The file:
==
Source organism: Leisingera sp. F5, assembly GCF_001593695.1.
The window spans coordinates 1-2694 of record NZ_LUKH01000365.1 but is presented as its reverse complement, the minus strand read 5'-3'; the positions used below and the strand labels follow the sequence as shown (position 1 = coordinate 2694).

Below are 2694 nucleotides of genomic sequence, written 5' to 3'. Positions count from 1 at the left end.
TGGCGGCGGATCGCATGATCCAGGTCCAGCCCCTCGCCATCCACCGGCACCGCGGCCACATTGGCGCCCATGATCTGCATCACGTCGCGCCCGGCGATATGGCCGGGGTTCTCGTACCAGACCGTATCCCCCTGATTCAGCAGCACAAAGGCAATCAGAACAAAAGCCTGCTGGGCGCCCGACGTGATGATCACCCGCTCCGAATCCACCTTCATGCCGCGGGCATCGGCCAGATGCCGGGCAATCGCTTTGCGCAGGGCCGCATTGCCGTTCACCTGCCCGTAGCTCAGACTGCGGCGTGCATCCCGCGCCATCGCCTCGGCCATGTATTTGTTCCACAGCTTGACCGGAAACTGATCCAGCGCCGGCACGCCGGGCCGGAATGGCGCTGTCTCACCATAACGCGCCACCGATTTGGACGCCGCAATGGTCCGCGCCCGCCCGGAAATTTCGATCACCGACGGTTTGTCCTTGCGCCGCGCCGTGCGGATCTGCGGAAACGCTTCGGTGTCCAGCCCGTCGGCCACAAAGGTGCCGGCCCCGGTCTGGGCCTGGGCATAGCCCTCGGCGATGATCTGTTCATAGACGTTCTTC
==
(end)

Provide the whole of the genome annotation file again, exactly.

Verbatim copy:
Source organism: Leisingera sp. F5, assembly GCF_001593695.1.
The window spans coordinates 1-2694 of record NZ_LUKH01000365.1 but is presented as its reverse complement, the minus strand read 5'-3'; the positions used below and the strand labels follow the sequence as shown (position 1 = coordinate 2694).

Below are 2694 nucleotides of genomic sequence, written 5' to 3'. Positions count from 1 at the left end.
TGGCGGCGGATCGCATGATCCAGGTCCAGCCCCTCGCCATCCACCGGCACCGCGGCCACATTGGCGCCCATGATCTGCATCACGTCGCGCCCGGCGATATGGCCGGGGTTCTCGTACCAGACCGTATCCCCCTGATTCAGCAGCACAAAGGCAATCAGAACAAAAGCCTGCTGGGCGCCCGACGTGATGATCACCCGCTCCGAATCCACCTTCATGCCGCGGGCATCGGCCAGATGCCGGGCAATCGCTTTGCGCAGGGCCGCATTGCCGTTCACCTGCCCGTAGCTCAGACTGCGGCGTGCATCCCGCGCCATCGCCTCGGCCATGTATTTGTTCCACAGCTTGACCGGAAACTGATCCAGCGCCGGCACGCCGGGCCGGAATGGCGCTGTCTCACCATAACGCGCCACCGATTTGGACGCCGCAATGGTCCGCGCCCGCCCGGAAATTTCGATCACCGACGGTTTGTCCTTGCGCCGCGCCGTGCGGATCTGCGGAAACGCTTCGGTGTCCAGCCCGTCGGCCACAAAGGTGCCGGCCCCGGTCTGGGCCTGGGCATAGCCCTCGGCGATGATCTGTTCATAGACGTTCTTC